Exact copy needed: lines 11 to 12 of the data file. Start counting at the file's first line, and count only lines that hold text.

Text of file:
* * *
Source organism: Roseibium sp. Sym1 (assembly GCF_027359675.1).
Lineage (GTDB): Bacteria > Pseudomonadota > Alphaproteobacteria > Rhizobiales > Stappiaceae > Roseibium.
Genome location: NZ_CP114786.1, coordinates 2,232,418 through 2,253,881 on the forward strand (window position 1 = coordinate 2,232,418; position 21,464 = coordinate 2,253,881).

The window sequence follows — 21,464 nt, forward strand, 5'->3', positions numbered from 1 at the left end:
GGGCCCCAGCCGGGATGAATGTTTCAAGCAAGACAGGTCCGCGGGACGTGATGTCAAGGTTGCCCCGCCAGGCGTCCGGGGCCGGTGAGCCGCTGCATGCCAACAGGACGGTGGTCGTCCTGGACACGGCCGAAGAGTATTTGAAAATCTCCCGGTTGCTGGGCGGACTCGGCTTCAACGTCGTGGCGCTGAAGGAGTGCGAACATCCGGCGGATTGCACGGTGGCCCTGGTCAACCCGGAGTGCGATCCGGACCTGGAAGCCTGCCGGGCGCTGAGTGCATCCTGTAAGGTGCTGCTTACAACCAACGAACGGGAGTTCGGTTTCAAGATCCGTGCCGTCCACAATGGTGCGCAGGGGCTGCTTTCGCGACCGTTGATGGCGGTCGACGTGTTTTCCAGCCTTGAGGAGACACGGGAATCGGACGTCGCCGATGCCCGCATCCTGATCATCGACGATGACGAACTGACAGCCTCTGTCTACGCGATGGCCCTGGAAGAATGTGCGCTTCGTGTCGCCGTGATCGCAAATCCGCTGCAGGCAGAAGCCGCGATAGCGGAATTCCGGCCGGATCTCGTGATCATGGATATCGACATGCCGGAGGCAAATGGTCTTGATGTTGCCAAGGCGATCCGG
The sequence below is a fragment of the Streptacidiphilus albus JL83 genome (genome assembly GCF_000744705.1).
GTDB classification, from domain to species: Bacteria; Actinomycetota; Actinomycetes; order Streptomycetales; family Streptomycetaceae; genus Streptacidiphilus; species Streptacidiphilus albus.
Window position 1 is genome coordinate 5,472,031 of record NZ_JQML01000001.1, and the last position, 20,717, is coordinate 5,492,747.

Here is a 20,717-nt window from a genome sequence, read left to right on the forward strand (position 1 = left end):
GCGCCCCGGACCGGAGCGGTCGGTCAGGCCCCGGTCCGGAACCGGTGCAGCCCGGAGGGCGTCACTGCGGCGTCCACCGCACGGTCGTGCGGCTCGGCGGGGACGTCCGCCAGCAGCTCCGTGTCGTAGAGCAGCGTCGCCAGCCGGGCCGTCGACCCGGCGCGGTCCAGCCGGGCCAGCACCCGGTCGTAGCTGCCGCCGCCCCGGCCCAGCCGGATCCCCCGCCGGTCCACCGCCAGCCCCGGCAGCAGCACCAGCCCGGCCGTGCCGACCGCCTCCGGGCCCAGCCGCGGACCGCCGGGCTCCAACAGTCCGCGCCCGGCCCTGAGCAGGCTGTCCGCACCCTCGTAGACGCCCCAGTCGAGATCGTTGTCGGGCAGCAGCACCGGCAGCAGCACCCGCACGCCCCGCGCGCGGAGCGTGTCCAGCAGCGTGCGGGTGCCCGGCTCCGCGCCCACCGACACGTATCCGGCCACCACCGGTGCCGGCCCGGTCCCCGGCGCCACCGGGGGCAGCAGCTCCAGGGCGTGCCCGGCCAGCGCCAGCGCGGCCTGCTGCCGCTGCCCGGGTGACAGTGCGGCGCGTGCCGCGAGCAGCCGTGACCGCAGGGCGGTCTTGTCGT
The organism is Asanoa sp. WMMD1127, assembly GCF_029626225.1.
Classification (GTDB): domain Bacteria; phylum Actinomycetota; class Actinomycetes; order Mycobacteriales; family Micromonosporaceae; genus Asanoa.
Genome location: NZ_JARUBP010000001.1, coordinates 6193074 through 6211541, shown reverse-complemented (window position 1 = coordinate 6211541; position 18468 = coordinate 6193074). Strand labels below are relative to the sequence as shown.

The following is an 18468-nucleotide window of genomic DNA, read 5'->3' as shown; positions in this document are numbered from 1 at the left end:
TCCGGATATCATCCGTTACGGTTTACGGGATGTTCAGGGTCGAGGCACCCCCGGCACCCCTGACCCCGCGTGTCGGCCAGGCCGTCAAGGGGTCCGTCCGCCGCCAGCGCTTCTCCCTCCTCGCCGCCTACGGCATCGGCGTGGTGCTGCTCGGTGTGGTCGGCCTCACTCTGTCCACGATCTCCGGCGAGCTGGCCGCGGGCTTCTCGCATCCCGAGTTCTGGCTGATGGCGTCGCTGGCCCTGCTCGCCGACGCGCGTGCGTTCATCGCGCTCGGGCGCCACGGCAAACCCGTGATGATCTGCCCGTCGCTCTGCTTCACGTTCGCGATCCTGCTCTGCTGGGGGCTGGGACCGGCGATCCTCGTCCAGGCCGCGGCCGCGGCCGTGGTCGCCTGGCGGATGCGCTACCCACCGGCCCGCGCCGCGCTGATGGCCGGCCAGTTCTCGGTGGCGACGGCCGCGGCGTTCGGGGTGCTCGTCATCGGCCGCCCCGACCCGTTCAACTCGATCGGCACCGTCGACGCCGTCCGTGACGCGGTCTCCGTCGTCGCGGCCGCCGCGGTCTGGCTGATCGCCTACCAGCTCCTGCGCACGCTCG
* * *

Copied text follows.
The organism is Asanoa sp. WMMD1127, assembly GCF_029626225.1.
Classification (GTDB): domain Bacteria; phylum Actinomycetota; class Actinomycetes; order Mycobacteriales; family Micromonosporaceae; genus Asanoa.